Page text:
SAVANNAH -- Atlanta Mayor Kasim Reed on Thursday told more than 600 business leaders here not to be worried that President Barack Obama’s most recent budget proposal contained no significant funding for the dredging of the Port of Savannah – that the federal cash is a matter of when, not if.
“Don’t be concerned about it a bit,” Reed said. “We are doing things in an orderly fashion.”
Reed, a Democrat, has become the point man in a Republican state’s effort to find $660 million in federal funding to deepen the port so that it can accept larger cargo vessels – Georgia’s top economic priority.
Reed was the first mayor of Atlanta ever to address the Savannah Economic Development Authority’s annual meeting – a sign of how important his relationship with Republicans in the state Capitol has become.
Former Georgia Ports Authority chairman Steve Green introduced Reed as the man who made the deepening of the channel a topic of conversation at the White House – at Green’s personal request.
While the dredging project has yet to see significant federal cash, Reed reviewed what the bipartisan alliance has accomplished. “We’ve gotten 101 approvals across four departments of the United States government – including approval from the Army Corps of Engineers,” Reed said.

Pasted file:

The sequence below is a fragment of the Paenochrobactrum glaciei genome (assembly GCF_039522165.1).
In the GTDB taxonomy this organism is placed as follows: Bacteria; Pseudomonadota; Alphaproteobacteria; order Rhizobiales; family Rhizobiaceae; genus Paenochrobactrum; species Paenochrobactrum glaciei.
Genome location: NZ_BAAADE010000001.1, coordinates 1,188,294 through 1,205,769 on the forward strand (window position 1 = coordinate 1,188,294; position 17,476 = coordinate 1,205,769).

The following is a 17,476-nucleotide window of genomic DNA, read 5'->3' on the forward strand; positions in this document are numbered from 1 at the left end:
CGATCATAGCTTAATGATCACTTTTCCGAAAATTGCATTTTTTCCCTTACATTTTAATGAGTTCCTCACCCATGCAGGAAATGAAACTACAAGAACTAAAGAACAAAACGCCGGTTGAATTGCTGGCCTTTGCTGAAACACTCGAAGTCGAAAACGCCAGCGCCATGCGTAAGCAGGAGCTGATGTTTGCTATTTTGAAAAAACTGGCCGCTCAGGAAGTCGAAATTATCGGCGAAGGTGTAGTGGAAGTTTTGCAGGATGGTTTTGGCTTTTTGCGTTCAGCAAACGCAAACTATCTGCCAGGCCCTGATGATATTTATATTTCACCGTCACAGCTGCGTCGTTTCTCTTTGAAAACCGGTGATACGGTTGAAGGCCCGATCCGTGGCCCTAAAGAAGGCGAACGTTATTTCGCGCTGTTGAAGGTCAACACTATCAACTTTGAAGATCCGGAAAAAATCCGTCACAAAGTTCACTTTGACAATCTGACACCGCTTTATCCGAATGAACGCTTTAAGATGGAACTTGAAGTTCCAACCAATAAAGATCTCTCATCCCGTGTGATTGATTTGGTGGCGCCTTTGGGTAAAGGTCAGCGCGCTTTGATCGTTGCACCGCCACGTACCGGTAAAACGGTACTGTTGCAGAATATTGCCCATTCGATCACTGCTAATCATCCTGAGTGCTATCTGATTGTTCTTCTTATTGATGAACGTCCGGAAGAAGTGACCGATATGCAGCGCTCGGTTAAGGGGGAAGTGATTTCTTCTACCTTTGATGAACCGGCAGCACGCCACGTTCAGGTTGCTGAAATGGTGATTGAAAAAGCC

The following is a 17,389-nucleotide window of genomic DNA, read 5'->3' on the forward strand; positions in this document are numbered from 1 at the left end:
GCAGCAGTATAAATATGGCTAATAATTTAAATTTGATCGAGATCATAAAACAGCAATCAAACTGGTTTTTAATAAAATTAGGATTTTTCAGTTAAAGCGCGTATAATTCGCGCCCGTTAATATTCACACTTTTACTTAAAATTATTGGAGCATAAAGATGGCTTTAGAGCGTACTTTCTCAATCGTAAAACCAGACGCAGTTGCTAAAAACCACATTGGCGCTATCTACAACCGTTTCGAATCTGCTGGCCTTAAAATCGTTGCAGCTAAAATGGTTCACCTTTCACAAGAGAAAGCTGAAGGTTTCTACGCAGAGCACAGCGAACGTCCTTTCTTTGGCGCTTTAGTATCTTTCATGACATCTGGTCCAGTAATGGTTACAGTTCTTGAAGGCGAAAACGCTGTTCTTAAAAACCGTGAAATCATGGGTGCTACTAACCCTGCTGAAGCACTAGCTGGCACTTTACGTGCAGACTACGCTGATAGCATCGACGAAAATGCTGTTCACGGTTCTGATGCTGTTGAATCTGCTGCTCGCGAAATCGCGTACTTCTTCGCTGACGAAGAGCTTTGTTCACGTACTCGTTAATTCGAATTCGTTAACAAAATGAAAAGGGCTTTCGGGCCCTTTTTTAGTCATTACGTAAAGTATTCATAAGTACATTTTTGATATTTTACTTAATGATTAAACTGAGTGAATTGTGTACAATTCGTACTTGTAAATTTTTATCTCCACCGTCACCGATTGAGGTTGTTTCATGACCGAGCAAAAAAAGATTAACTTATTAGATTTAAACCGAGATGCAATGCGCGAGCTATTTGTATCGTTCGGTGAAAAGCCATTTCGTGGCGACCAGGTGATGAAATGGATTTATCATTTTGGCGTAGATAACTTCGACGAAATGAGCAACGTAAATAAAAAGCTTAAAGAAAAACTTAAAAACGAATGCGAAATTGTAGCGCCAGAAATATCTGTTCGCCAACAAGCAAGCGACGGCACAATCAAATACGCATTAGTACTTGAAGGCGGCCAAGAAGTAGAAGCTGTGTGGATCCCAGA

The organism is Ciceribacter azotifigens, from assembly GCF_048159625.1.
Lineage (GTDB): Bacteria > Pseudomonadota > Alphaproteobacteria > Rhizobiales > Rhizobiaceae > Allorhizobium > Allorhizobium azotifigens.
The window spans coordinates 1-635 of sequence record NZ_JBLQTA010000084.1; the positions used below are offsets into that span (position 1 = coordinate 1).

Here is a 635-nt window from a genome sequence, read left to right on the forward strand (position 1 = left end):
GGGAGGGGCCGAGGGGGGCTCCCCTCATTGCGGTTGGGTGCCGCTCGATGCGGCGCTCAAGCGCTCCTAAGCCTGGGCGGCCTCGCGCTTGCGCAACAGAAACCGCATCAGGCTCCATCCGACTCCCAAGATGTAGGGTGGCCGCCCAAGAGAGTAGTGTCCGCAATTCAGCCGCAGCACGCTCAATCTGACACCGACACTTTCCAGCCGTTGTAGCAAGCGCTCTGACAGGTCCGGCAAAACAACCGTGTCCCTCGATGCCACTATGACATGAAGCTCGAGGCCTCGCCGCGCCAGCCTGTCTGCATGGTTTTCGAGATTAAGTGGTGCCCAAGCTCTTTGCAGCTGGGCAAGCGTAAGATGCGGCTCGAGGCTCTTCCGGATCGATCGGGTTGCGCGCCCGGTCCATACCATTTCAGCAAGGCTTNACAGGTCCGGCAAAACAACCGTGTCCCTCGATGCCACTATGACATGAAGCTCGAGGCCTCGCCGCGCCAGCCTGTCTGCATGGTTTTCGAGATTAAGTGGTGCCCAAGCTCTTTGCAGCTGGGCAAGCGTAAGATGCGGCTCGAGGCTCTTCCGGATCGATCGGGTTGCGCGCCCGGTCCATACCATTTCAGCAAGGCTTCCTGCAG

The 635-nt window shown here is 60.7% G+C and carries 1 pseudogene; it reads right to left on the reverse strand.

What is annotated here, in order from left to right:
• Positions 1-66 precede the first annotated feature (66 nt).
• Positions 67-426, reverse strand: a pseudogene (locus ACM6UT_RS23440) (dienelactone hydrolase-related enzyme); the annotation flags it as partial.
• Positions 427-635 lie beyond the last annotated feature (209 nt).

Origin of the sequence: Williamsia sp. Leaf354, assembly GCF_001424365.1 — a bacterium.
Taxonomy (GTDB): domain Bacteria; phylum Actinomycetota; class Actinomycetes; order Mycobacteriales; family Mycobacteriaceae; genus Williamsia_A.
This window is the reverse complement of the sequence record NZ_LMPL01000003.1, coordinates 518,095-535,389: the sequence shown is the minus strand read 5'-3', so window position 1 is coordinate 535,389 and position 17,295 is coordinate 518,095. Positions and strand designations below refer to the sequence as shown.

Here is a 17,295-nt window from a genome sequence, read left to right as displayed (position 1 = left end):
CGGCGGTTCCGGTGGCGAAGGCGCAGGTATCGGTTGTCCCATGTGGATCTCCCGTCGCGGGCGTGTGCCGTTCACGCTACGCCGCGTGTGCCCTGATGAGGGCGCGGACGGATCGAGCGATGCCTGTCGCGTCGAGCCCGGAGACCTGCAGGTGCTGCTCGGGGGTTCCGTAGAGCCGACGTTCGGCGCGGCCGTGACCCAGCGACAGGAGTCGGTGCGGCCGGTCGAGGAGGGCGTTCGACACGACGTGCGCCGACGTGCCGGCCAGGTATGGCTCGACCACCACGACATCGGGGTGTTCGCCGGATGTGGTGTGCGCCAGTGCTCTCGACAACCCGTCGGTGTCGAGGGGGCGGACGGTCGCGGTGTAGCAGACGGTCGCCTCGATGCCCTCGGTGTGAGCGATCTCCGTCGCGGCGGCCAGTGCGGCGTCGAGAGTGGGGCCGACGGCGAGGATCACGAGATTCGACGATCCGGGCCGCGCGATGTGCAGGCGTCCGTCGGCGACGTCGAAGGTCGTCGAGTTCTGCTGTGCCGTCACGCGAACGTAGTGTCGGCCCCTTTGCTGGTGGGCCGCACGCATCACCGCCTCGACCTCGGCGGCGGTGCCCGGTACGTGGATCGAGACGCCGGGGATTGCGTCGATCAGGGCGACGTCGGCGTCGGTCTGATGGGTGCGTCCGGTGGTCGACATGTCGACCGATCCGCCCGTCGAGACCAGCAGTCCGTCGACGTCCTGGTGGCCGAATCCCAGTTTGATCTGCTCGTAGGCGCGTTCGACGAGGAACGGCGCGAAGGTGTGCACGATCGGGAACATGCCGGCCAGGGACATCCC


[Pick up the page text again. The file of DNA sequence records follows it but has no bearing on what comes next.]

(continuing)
President Barack Obama last year named the dredging project a top infrastructure priority, the mayor pointed out. Reed said he raised the topic with Obama again during the president’s Sunday visit to Atlanta, where he delivered the commencement address at Morehouse College.
“I won’t lie and say that it was the first thing that we talked about, but I did make sure that I talked to him about it,” Reed said. But the mayor said Obama mentioned the port project on his own later in the day – at a private fundraiser for the Democratic Senatorial Campaign Committee.
The crowd rewarded Reed with enthusiastic applause.
“We grow together, you all,” Reed said. “And when you look around the port at what’s been done in the three years that I have been mayor and the time that Nathan Deal has been governor, it shows what can happen when people work together on the things that they agree on.”
In a conversation with reporters, Reed declined to say when federal money for the dredging might arrive – or how much would be allotted.
“What I believe is going to happen is we’re going to receive a significant funding to move forward with construction,” Reed said. “A large enough appropriation so that the government can’t walk away from the project.”
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